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The Roys are back trying to win daddy's love — and fortune — with bickering that makes the Ewings look like the Waltons. The insult fest, while still razor sharp, has gotten a bit tedious. But creator Jesse Armstrong drops a bombshell in the first four episodes that escalates the drama and reminds viewers that this is the final season. Armstrong could have easily extended the life of his Emmy-winning series another five years, but he's learned a lesson the Roys never have: Don't be greedy. 8 p.m. Sunday, HBO

'CSI: Vegas'
"CSI" actors rarely are in the running for Emmys. The franchise's shows have always been more about procedure than performance. But don't be surprised if guest star Regina Taylor gets award attention. The "I'll Fly Away" standout is moving as the mother of a long-deceased child in this episode, co-written by series creator Anthony E. Zuiker. 9 p.m. March 30, WCCO, Ch. 4

Reggie Jackson may be considered one of the most successful sluggers in baseball but he's still got a giant chip on his shoulder. This documentary does a superb job of showing why. His five World Series wins were often overshadowed by an Ali-like bravado, a risky personality trait for a Black athlete in the '70s. Jackson, who turns 77 in May, spends a considerable amount of time in the film looking back at the good times with fellow legends Hank Aaron and Julius Erving. But most of the film is dedicated to Mr. October's belief that he never got his proper due. By the end, you'll probably agree. Friday, Amazon Prime

'Mark Twain Prize for American Humor'
Adam Sandler may specialize in juvenile humor but he's a master of the craft. That's why he fully deserves to earn this prestigious award, joining the ranks of other "Saturday Night Live" veterans like Tina Fey and Eddie Murphy. The TV presentation, which used to air on PBS, consists of highlights from the March 19 ceremonies, including speeches from Chris Rock and Jennifer Aniston. 7 p.m. Sunday, CNN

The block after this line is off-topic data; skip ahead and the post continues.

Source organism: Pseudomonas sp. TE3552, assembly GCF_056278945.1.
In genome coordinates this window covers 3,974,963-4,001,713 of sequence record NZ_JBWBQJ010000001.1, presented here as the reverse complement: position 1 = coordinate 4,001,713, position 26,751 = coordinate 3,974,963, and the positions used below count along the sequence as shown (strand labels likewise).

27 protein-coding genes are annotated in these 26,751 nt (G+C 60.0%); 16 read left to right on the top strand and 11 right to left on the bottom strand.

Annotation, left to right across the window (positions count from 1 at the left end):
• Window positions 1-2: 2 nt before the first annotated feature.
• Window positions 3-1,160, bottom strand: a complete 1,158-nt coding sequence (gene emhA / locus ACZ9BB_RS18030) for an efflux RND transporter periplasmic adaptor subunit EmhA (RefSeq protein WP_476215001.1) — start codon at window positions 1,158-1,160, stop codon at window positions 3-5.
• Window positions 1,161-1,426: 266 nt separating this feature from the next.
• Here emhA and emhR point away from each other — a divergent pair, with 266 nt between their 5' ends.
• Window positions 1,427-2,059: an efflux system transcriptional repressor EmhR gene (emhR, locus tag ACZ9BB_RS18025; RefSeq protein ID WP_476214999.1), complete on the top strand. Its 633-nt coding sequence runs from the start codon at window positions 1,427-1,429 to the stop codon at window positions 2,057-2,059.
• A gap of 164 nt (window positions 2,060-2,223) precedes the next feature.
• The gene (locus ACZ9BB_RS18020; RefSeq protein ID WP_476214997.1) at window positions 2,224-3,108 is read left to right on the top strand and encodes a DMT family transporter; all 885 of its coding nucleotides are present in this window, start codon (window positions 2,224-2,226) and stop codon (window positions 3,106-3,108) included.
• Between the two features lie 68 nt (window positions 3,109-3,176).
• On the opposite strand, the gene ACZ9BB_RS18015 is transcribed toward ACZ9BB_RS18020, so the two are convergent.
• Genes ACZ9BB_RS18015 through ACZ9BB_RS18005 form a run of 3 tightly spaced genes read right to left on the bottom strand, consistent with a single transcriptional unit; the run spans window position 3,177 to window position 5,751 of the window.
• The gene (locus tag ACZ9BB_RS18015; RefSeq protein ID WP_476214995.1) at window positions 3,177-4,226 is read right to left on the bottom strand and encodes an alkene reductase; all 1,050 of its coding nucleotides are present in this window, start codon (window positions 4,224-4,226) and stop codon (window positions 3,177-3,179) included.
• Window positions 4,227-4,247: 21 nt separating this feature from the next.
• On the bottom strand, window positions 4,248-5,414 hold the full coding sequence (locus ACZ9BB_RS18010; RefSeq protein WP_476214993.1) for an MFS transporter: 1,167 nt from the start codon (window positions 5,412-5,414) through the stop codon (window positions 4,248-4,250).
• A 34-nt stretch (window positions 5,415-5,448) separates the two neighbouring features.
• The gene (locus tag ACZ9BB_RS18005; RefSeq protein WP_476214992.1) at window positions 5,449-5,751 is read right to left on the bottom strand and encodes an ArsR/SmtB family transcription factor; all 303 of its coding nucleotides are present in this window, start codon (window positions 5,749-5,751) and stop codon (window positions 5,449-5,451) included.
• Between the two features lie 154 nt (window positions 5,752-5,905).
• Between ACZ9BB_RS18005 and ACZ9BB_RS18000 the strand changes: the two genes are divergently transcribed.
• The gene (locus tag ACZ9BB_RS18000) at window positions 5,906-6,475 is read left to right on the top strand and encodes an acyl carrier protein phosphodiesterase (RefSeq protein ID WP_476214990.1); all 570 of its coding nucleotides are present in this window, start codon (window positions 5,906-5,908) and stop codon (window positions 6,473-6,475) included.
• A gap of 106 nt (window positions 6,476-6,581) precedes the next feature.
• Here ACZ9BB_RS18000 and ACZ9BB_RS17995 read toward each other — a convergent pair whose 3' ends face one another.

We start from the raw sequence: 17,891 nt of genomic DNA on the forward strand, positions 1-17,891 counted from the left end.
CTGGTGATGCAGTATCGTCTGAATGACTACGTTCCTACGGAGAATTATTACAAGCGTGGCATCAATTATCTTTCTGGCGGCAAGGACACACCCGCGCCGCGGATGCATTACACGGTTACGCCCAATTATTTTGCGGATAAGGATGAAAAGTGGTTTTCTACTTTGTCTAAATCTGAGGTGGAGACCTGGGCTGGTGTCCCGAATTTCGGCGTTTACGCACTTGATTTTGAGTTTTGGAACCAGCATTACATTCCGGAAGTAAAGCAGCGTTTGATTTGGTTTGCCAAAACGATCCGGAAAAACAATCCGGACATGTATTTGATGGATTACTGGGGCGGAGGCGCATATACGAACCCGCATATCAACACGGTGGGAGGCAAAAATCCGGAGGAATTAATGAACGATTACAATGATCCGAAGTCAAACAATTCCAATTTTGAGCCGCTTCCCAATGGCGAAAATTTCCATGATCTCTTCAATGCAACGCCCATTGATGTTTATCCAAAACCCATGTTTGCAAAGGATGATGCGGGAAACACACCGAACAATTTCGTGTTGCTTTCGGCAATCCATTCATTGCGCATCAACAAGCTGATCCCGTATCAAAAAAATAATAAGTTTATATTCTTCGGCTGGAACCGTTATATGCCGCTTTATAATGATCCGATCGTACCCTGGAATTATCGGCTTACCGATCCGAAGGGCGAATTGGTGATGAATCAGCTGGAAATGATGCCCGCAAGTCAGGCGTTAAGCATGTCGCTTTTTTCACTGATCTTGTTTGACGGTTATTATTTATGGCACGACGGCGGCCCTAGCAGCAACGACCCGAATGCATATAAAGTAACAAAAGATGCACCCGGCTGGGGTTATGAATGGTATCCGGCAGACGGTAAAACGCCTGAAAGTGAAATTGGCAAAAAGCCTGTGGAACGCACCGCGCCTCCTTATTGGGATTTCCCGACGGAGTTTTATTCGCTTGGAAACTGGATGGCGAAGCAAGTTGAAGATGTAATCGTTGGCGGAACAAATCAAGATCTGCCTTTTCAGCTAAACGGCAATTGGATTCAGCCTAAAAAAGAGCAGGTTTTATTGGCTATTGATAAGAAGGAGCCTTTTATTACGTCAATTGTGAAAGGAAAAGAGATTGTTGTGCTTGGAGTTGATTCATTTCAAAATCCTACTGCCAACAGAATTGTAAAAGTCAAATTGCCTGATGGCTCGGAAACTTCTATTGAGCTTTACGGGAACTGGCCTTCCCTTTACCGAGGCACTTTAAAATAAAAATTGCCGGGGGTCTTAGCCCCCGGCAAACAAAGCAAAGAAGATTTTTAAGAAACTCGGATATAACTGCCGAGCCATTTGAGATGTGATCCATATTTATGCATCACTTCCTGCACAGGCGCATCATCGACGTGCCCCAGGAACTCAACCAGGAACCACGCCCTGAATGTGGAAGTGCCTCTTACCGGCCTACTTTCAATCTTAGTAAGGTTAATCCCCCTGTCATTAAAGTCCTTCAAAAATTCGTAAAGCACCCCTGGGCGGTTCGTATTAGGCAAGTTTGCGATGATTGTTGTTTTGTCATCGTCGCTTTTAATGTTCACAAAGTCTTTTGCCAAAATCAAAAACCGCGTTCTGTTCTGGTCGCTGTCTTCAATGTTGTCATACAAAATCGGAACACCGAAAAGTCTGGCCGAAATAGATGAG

'Great Expectations'
Screenwriter Steven Knight, who created "Peaky Blinders," doesn't tinker much with Charles Dickens' original soap opera, aside from adding curse words that might have earned a public flogging in the 19th century. Why mess with a good thing? The adventures of Pip (Fionn Whitehead), an orphan determined to join the one-percenters, still resonates. Even those who consider classic literature to be an early Stephen King novel will get a kick out of the colorful villains like Miss Havisham, played by Oscar winner Olivia Colman. Sunday, Hulu

'Waco: American Apocalypse'
This three-part documentary gives you every reason to despise David Koresh, the cult leader at the heart of a 1993 standoff with law enforcement that resulted in the death of 76 of his followers. But director Tiller Russell is just as interested in criticizing government officials who behaved worse than Keystone Kops. The testimonials from survivors and negotiators who tried in vain to seek a peaceful outcome are heartbreaking. Netflix

'The Movement and the Madman'
This "American Experience" documentary dives deep into Richard Nixon's under-reported strategy into winning the Vietnam War, one in which he tried to convince the enemy that he was crazy enough to push the nuclear button. The plan fell apart, thanks largely to antiwar protesters. Director Stephen Talbot gets firsthand accounts from key members on both sides of conflict with a rich soundtrack that includes Bob Dylan classics. 8 p.m. Tuesday, TPT, Ch. 2

'My Kind of Country'
The latest music competition series casts a wide net, recruiting a high number of contestants from India, South Africa and other countries far from Nashville. They're all trying to make it in a genre not known for diversity. Mentors include Jimmie Allen and Mickey Guyton, two of the few Black artists to become country stars. It's a noble effort — but kind of a tuneless one. You don't get to hear any full musical performances until the second half of the early episodes. Friday, Apple TV Plus